Charlie James Gallery: Bottom Floor curated by Max Maslansky


“Art differs from dreaming not only because it makes the unconscious conscious–a purely cognitive relation–but also because it liberates repressed instincts–a libidinal relation.” ––Norman O. Brown The libido is commonly understood as unconscious or conscious sexual desire. Alternatively, it’s an undifferentiated energy that underlies thinking, feeling, sensation, and intuition. The former is Freud’s sex-obsessive account of the psycho-sexual apparatus, while the latter is Jung’s idea of de-sexualized energy. Most of the works in this show were (probably) organized around Freud’s formulation of the libido given my proclivities, but not limited to it. In general, in the cognitive floor plan, the bottom is the best place for the libido’s ‘energy’ to expand. The show itself is on the bottom floor too, literally in the basement. Every artist, at some point, goes to the basement. Here, she uses the distortion of the unconscious by means of condensation and displacement, but never to the point where the viewer cannot detect a position. The superego, the ever-present ethicist, which presides above, always leaves its traces at the bottom floor and on the art object. It loves to annotate and frame as much as the body loves to make a mess. It’s for this reason that not all these works are ‘unfettered’ expressions of libidinal desire. If someone told me they were, I’m not sure I’d believe him. “Bottom Floor” is a selection of artists who I’ve observed to combat personal and societal repressions through the art-object, and to discover the scope of each one’s real desires. In the words of Rilke, they seek to find the unlived lines of the body.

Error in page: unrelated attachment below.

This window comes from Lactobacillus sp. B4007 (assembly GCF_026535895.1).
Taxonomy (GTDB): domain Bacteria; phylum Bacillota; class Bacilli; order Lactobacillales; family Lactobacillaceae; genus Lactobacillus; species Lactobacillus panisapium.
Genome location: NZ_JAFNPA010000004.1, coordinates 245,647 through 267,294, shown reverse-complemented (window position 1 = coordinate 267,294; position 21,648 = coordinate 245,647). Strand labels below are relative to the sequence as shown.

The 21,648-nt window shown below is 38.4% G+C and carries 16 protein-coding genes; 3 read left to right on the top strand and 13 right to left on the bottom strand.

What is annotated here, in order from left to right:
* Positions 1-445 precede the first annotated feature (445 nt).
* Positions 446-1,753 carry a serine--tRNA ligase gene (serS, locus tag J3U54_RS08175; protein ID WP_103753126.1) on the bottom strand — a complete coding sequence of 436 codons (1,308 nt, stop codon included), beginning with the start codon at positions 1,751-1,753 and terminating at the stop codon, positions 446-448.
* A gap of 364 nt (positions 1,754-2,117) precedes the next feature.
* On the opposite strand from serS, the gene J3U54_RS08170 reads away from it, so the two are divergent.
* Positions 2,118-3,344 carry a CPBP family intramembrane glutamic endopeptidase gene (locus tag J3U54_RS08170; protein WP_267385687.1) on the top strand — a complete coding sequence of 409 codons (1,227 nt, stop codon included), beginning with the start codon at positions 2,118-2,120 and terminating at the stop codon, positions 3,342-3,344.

“Art differs from dreaming not only because it makes the unconscious conscious–a purely cognitive relation–but also because it liberates repressed instincts–a libidinal relation.”

––Norman O. Brown

The libido is commonly understood as unconscious or conscious sexual desire. Alternatively, it’s an undifferentiated energy that underlies thinking, feeling, sensation, and intuition. The former is Freud’s sex-obsessive account of the psycho-sexual apparatus, while the latter is Jung’s idea of de-sexualized energy. Most of the works in this show were (probably) organized around Freud’s formulation of the libido given my proclivities, but not limited to it. In general, in the cognitive floor plan, the bottom is the best place for the libido’s ‘energy’ to expand. The show itself is on the bottom floor too, literally in the basement.

Every artist, at some point, goes to the basement. Here, she uses the distortion of the unconscious by means of condensation and displacement, but never to the point where the viewer cannot detect a position. The superego, the ever-present ethicist, which presides above, always leaves its traces at the bottom floor and on the art object. It loves to annotate and frame as much as the body loves to make a mess. It’s for this reason that not all these works are ‘unfettered’ expressions of libidinal desire. If someone told me they were, I’m not sure I’d believe him. “Bottom Floor” is a selection of artists who I’ve observed to combat personal and societal repressions through the art-object, and to discover the scope of each one’s real desires. In the words of Rilke, they seek to find the unlived lines of the body.